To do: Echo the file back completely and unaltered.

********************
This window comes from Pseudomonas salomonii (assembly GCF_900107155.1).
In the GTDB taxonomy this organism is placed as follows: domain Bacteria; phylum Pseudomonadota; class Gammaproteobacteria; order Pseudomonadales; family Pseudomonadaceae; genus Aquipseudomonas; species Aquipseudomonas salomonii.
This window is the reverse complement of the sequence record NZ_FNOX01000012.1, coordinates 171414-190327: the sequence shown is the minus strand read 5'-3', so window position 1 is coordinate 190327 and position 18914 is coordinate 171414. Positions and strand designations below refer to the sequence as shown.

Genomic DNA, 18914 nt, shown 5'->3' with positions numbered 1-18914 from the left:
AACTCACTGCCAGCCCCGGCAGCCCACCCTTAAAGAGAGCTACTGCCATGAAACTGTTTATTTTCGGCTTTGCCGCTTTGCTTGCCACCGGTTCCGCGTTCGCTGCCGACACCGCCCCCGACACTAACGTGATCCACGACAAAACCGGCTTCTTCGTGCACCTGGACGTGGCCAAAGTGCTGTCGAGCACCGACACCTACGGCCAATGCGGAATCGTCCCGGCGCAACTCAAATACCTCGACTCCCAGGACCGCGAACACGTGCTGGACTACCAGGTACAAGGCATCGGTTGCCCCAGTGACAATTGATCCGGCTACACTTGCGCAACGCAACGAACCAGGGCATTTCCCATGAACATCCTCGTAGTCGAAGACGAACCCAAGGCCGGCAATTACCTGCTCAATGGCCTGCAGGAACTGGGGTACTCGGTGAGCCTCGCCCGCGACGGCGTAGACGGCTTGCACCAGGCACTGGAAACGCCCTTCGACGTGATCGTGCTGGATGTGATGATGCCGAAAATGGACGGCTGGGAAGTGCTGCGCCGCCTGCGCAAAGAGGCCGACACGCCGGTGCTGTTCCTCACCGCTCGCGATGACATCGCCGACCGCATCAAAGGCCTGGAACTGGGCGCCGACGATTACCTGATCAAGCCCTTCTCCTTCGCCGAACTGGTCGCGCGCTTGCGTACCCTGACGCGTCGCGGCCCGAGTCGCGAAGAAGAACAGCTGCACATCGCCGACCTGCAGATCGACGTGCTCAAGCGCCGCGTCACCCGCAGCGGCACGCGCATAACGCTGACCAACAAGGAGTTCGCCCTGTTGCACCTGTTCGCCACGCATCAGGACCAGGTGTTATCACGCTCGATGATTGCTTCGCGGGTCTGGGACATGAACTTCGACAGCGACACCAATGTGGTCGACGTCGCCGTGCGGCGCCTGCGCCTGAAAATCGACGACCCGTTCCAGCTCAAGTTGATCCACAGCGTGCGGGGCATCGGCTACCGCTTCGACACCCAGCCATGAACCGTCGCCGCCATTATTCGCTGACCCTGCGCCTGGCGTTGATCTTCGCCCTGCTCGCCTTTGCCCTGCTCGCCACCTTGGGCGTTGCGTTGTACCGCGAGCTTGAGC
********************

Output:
This window comes from Pseudomonas salomonii (assembly GCF_900107155.1).
In the GTDB taxonomy this organism is placed as follows: domain Bacteria; phylum Pseudomonadota; class Gammaproteobacteria; order Pseudomonadales; family Pseudomonadaceae; genus Aquipseudomonas; species Aquipseudomonas salomonii.
This window is the reverse complement of the sequence record NZ_FNOX01000012.1, coordinates 171414-190327: the sequence shown is the minus strand read 5'-3', so window position 1 is coordinate 190327 and position 18914 is coordinate 171414. Positions and strand designations below refer to the sequence as shown.

Genomic DNA, 18914 nt, shown 5'->3' with positions numbered 1-18914 from the left:
AACTCACTGCCAGCCCCGGCAGCCCACCCTTAAAGAGAGCTACTGCCATGAAACTGTTTATTTTCGGCTTTGCCGCTTTGCTTGCCACCGGTTCCGCGTTCGCTGCCGACACCGCCCCCGACACTAACGTGATCCACGACAAAACCGGCTTCTTCGTGCACCTGGACGTGGCCAAAGTGCTGTCGAGCACCGACACCTACGGCCAATGCGGAATCGTCCCGGCGCAACTCAAATACCTCGACTCCCAGGACCGCGAACACGTGCTGGACTACCAGGTACAAGGCATCGGTTGCCCCAGTGACAATTGATCCGGCTACACTTGCGCAACGCAACGAACCAGGGCATTTCCCATGAACATCCTCGTAGTCGAAGACGAACCCAAGGCCGGCAATTACCTGCTCAATGGCCTGCAGGAACTGGGGTACTCGGTGAGCCTCGCCCGCGACGGCGTAGACGGCTTGCACCAGGCACTGGAAACGCCCTTCGACGTGATCGTGCTGGATGTGATGATGCCGAAAATGGACGGCTGGGAAGTGCTGCGCCGCCTGCGCAAAGAGGCCGACACGCCGGTGCTGTTCCTCACCGCTCGCGATGACATCGCCGACCGCATCAAAGGCCTGGAACTGGGCGCCGACGATTACCTGATCAAGCCCTTCTCCTTCGCCGAACTGGTCGCGCGCTTGCGTACCCTGACGCGTCGCGGCCCGAGTCGCGAAGAAGAACAGCTGCACATCGCCGACCTGCAGATCGACGTGCTCAAGCGCCGCGTCACCCGCAGCGGCACGCGCATAACGCTGACCAACAAGGAGTTCGCCCTGTTGCACCTGTTCGCCACGCATCAGGACCAGGTGTTATCACGCTCGATGATTGCTTCGCGGGTCTGGGACATGAACTTCGACAGCGACACCAATGTGGTCGACGTCGCCGTGCGGCGCCTGCGCCTGAAAATCGACGACCCGTTCCAGCTCAAGTTGATCCACAGCGTGCGGGGCATCGGCTACCGCTTCGACACCCAGCCATGAACCGTCGCCGCCATTATTCGCTGACCCTGCGCCTGGCGTTGATCTTCGCCCTGCTCGCCTTTGCCCTGCTCGCCACCTTGGGCGTTGCGTTGTACCGCGAGCTTGAGC